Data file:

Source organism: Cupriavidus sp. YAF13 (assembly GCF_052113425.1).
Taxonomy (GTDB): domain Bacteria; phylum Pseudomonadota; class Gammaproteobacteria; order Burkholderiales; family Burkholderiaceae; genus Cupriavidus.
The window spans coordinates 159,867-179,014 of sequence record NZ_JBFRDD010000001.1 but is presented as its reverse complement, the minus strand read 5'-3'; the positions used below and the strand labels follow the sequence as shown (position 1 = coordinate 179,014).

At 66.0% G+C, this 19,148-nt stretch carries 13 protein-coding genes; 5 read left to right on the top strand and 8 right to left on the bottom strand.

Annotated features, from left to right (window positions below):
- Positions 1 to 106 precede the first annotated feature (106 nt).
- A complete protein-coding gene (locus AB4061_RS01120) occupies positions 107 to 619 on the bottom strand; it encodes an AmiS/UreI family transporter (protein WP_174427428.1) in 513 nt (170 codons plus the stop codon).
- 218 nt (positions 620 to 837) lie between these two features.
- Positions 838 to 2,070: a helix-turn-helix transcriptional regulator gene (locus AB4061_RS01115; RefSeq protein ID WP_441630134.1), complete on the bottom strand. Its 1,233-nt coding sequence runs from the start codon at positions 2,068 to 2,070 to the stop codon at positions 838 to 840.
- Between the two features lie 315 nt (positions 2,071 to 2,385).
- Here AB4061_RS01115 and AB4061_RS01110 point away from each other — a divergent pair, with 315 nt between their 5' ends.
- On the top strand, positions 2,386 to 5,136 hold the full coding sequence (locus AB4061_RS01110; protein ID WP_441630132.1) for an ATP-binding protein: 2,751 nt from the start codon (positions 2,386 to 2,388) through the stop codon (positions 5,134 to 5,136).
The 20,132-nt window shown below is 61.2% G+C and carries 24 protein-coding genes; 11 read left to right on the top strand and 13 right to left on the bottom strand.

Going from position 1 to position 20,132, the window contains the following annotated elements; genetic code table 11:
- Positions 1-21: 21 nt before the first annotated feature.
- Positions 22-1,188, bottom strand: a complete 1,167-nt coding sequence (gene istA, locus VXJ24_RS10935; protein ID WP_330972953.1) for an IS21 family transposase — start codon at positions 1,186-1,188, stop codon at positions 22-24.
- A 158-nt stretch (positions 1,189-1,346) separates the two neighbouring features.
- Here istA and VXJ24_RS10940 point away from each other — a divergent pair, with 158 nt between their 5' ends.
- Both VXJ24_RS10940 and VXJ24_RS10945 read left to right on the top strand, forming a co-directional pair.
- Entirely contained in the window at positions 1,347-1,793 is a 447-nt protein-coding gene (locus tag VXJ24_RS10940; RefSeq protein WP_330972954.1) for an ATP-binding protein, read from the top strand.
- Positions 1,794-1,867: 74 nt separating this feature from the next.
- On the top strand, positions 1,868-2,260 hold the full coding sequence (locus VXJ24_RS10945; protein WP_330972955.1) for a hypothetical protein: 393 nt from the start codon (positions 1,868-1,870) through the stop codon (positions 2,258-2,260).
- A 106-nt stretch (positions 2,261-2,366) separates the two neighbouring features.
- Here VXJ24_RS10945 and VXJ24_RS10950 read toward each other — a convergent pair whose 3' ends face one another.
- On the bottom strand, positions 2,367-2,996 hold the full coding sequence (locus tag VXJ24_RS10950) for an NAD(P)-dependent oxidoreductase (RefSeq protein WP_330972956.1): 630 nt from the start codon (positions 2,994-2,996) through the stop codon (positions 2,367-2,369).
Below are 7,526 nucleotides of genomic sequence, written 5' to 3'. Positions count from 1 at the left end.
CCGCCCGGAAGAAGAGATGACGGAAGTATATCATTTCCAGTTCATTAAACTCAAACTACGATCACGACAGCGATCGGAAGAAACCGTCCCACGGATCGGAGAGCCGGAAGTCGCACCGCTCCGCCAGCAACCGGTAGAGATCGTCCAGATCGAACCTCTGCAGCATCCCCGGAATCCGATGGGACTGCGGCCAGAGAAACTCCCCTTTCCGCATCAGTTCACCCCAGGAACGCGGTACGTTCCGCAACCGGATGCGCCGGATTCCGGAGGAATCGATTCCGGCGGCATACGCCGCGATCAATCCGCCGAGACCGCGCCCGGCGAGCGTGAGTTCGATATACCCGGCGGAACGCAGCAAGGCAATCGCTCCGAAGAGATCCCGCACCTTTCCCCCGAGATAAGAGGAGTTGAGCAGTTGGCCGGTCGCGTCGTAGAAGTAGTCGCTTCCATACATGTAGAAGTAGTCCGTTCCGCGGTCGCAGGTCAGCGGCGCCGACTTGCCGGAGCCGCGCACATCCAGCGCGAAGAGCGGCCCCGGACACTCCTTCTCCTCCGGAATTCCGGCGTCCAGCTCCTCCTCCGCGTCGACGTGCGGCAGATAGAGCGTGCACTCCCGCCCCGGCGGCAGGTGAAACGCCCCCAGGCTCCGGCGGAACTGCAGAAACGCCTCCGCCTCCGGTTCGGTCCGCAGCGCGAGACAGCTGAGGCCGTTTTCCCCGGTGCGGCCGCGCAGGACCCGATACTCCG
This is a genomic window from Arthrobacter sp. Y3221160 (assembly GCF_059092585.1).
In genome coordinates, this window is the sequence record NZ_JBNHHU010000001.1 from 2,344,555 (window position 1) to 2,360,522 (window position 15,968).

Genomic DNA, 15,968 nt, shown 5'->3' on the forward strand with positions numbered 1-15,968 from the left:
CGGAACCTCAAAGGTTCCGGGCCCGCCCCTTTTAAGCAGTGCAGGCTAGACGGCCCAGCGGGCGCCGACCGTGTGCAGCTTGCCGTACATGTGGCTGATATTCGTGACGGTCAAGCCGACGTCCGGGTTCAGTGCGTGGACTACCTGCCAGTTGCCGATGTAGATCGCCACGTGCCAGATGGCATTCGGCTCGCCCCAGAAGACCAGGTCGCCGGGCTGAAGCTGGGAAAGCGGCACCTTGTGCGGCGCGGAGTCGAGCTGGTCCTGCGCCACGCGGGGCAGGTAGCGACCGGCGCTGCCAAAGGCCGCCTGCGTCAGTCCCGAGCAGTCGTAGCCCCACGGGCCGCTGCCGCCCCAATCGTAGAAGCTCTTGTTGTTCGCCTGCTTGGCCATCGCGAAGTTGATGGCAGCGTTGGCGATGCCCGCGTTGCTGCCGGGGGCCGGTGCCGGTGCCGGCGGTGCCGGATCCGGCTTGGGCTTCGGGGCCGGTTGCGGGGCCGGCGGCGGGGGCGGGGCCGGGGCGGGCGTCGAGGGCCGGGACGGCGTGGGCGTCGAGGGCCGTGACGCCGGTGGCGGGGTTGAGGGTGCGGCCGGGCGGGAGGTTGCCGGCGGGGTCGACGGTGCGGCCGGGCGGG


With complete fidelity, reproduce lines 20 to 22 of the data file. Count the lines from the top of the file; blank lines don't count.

- Entirely contained in the window at positions 1,347-1,793 is a 447-nt protein-coding gene (locus tag VXJ24_RS10940; RefSeq protein WP_330972954.1) for an ATP-binding protein, read from the top strand.
- Positions 1,794-1,867: 74 nt separating this feature from the next.
- On the top strand, positions 1,868-2,260 hold the full coding sequence (locus VXJ24_RS10945; protein WP_330972955.1) for a hypothetical protein: 393 nt from the start codon (positions 1,868-1,870) through the stop codon (positions 2,258-2,260).